3.2. Classification Model Based on Multiple Features

Discriminant models based on extracted features were developed with SVM and 1D-CNN. Table 2 shows the test accuracy of SVM. RBF, poly, and linear kernel functions were used in SVM. The SVM algorithm with linear kernel function had the best accuracy of 91.28%. The best performing model was CNN, and the classification accuracy was 94.80%. Figures 4(a)4(d) show the training loss, training accuracy, testing loss, and testing accuracy. The loss plummeted with iterations, while the classification accuracy increased quickly, which indicated a rapid convergence. In order to evaluate the performance of the model, a confusion matrix was calculated for the validation set (Figure 5). The number of misclassifications between 17-14 and 17-12 was 2, and all other misclassifications were 1. The accuracy of the validation set was 93.2%, which was slightly lower than the testing set.


AlgorithmKernelAccuracy (%)

SVMRbf87.13
Linear91.82
Poly68.52

3.3. Classification Model Based on Images

We also used 2D-CNN to develop discriminate models, and the classification accuracy was 87.6%. Figures 6(a)6(d) show the training loss, training accuracy, testing loss, and testing accuracy; the trends were consistent with 1D-CNN. Figure 7 shows the confusion matrix for the validation set. Early stopping was adopted to prevent overfitting. The varieties that were difficult for the model to distinguish were listed in Table 3. There were 8 misclassifications between 17-53 and 17-49, 5 between 17-55 and 17-41, 3 between 17-52 and 17-54, and 3 between 17-55 and 17-52. It is obvious that 17-14 and 17-12 were difficult to distinguish with both classification methods (features and images). The accuracy of the validation set was 87.6%, which was slightly lower than the testing set.


Ground truthPredictQuantity

17-5317-498
17-5517-415
17-5217-543
17-5517-523
17-1217-142
17-1417-152
17-2517-242
17-5217-532

4. Discussion

CNN is an end-to-end architecture; it is convenient to train and deploy models. CNN has shown good performance for processing data and images in our experiments. The accuracy of the model established by these quantified features was higher than the model established by images. The advantage of 2D-CNN is that there is no need to design complex algorithms to extract features.

In 1D-CNN, the accuracy of the training set was close to 100% but the testing set was 93.58%. The result showed that a small number of training samples lead to over-fitting during training.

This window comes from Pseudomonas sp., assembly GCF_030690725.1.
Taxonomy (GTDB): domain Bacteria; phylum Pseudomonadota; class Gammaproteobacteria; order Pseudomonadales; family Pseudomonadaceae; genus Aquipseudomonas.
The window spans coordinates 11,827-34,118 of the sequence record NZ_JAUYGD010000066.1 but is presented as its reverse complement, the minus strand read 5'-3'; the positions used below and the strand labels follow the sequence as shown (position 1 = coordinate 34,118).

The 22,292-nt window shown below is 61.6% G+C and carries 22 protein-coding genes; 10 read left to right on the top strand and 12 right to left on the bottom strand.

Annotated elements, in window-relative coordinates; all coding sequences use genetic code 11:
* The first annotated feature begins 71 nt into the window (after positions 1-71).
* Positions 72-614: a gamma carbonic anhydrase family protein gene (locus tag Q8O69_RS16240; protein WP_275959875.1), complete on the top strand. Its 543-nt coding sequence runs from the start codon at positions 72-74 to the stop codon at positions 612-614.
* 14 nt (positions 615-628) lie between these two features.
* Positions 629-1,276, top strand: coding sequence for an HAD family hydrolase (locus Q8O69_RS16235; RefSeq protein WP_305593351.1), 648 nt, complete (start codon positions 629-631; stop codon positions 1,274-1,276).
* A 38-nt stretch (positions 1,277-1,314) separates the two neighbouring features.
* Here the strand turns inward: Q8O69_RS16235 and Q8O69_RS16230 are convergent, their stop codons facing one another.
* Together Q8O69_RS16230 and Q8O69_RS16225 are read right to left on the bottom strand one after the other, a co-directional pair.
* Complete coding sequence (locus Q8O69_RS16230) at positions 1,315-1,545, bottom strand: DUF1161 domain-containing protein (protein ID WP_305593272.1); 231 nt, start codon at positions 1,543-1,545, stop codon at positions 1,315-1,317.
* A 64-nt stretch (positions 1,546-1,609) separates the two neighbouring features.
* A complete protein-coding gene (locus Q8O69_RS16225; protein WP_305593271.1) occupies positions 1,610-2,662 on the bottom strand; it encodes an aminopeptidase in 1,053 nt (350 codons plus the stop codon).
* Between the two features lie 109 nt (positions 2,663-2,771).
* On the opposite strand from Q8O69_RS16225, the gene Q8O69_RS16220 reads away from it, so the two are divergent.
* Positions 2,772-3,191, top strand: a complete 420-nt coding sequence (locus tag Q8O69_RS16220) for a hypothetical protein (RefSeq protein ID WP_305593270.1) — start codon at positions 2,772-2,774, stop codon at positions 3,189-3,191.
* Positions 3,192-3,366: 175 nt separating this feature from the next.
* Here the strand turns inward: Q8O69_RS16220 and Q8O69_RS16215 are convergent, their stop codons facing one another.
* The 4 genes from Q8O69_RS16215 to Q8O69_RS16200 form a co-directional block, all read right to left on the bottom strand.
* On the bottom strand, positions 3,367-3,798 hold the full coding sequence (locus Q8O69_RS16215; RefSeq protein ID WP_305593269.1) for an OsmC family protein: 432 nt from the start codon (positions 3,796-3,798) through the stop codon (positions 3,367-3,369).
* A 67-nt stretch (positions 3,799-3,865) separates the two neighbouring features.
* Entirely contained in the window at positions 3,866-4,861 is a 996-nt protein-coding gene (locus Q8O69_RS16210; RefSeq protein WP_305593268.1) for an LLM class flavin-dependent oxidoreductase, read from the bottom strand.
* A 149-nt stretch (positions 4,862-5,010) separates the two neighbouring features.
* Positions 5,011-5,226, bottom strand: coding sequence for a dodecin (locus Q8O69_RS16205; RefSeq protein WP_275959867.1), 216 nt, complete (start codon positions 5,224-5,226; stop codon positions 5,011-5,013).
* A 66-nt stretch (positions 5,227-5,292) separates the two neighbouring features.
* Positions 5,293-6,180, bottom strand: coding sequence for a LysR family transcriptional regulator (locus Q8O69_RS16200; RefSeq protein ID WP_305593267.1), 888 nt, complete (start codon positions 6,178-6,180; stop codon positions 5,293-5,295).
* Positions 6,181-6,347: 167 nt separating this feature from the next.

The reflectance of the variety 17-38 in Figure 3 was the highest compared with other varieties, and the classification accuracy for 17-38 was 100% in Figures 5 and 7, which shows that the differences between varieties can be reflected by spectral data. However, the spectral data of 19 bands was not enough to distinguish 15 varieties, so this method was not used in this study.

The phenomenon revealed by this study is noteworthy. It is widely accepted that the shell of the seeds developed from the female parents (integument); the phenotype from the same female parent is relatively correlated [24]. We analyzed the varieties with high misclassifications in Table 3, and it appeared that 17-52, 17-54, and 17-55 are long eggplants and 17-15 and 17-14 are black round eggplants. These varieties have the same female parents (Table 4). We also found that some varieties from the same female parents can be distinguished by morphological and spectral information. It was found that the side shape of the seeds from the same female parents had the same contour (kidney shape), but the umbilicus of the seed was round, elliptical, or triangular with significant differences. For example, the umbilicus of 17-12 is round and 17-14 is triangular. The umbilicus of 17-24 is triangular and 17-25 and 17-26 are round. The results revealed that genetic factors and environmental factors may have a combined influence on seed phenotypes.


VarietiesFemale parent×male parent

17-5TM×CJY
17-12CJY×JYHG
17-14CJY×HQY
17-15CJY×TZSQ
17-24GCBY×HLR
17-25GCBY×HQY
17-26GCBY×TZSQ
17-38N5×TQ1
17-39N5×HQF
17-41TQ1×HQF
17-497#M×14#F
17-52Dr3×3#F
17-53Dr3×7#M
17-54Dr3×7#F
17-55Dr3×11#M

5. Conclusions

In this study, we adopted multispectral imaging with different machine learning methods to discriminate the varieties of eggplant seeds. The SVM and 1D-CNN were used to classify the seeds based on the extracted features, comparing with 2D-CNN without feature extraction. The experiments proved the feasibility of CNN in classification of seed varieties. CNN was significantly better than traditional machine learning algorithms in this study. Theoretically speaking, the shell of seeds comes from the female parents, but our study revealed that genetic and environmental factors can lead to significant differences even if the seeds come from the same female parents. However, this phenomenon is to be further investigated with an experimental design incorporating more varieties as well as a larger sample size.

Data Availability

The data used to support the findings of this study are available from the corresponding authors upon request.

Conflicts of Interest

The authors declare that they have neither competing financial nor nonfinancial interests.

Authors’ Contributions

Sheng Huang, Xiaofei Fan, and Lei Sun contributed equally to this work.

Acknowledgments

This work is supported by the Key R&D Program of Hebei Province (20327403D), Hebei Talent Support Foundation (E2019100006), Talent Recruiting Program of Hebei Agricultural University (YJ201847), University Science and Technology Research Project of Hebei (QN2020444), and State Key Laboratory of North China Crop Improvement and Regulation, Hebei Agricultural University.

References